Gene drives could stop the world's oldest problems. Kevin Esvelt wants to make sure they don't start any.

By Chloe Williams  

Kevin Esvelt worries more than the average scientist. It's a consequence of having invented a technology powerful enough to alter an entire species.

In 2013, Esvelt came up with the concept of CRISPR-based gene drive. The technology uses CRISPR, a gene editing tool, to hack the laws of inheritance: It allows scientists to genetically modify a few individuals that then spread a modified gene throughout an entire population, and eventually, every population around the world.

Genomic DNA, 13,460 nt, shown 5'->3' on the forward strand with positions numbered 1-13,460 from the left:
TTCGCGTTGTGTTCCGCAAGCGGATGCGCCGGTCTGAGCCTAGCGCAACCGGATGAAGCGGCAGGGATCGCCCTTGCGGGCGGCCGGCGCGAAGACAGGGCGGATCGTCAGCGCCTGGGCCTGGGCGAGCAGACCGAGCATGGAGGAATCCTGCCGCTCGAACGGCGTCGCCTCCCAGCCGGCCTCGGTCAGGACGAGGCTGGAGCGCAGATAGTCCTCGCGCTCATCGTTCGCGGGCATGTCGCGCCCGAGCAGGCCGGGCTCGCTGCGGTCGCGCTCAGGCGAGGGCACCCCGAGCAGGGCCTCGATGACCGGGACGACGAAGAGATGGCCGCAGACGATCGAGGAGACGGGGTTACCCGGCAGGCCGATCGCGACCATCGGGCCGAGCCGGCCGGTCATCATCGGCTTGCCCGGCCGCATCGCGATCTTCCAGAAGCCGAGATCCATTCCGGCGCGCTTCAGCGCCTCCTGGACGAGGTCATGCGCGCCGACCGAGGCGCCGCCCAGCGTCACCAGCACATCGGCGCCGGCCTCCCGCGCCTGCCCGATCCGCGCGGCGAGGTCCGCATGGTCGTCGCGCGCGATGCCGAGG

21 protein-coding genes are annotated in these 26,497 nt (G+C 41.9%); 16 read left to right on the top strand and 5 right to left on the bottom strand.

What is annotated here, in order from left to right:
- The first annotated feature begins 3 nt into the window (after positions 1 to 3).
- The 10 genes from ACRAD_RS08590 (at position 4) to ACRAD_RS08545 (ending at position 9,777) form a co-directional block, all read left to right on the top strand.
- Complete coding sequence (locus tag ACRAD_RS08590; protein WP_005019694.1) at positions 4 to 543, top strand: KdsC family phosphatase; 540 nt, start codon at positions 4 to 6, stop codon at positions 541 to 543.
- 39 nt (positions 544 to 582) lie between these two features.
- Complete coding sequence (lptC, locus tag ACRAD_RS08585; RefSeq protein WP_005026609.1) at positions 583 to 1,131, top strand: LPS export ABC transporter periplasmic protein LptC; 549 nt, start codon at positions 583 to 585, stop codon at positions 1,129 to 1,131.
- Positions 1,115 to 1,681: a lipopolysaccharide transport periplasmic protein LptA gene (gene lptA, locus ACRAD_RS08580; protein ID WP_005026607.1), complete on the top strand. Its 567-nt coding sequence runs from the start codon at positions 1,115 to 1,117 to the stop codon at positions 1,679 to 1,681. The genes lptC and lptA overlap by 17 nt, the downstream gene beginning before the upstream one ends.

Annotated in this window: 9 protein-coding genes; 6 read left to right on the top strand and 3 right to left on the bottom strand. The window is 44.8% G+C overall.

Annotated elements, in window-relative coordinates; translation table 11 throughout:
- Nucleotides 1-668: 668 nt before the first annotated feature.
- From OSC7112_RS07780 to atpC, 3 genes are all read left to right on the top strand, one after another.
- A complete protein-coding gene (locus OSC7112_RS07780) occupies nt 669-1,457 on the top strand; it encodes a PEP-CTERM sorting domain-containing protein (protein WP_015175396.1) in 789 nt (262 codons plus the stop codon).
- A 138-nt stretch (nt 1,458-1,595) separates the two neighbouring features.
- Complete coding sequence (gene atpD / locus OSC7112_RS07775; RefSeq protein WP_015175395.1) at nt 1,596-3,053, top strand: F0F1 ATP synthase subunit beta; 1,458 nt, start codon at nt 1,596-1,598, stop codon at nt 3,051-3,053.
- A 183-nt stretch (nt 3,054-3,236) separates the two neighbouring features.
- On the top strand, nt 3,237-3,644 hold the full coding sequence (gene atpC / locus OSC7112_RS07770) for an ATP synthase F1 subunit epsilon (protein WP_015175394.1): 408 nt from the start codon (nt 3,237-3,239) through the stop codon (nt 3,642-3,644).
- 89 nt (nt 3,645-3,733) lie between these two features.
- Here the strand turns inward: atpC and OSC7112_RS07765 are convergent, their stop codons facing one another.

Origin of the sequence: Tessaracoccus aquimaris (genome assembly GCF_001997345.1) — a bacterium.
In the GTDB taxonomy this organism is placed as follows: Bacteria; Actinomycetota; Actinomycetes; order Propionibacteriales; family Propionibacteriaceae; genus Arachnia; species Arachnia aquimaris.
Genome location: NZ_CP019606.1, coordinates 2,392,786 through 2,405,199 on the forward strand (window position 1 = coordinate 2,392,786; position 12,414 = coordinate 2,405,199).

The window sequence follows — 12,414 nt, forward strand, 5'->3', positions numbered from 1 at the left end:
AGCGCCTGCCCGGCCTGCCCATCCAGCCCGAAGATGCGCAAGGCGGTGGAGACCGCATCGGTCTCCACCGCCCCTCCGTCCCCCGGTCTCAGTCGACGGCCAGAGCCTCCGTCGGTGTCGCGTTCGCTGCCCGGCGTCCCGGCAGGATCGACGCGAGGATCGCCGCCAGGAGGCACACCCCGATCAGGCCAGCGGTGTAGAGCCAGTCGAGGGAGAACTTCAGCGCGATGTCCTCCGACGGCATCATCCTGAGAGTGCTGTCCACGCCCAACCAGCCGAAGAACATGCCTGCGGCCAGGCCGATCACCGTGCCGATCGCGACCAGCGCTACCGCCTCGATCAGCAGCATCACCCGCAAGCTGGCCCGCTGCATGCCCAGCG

Sculpting Evolution head Kevin Esvelt has been named as one of the Inverse Future 50, “a group of 50 people who will be forces of good in the 2020s.”  

Related Content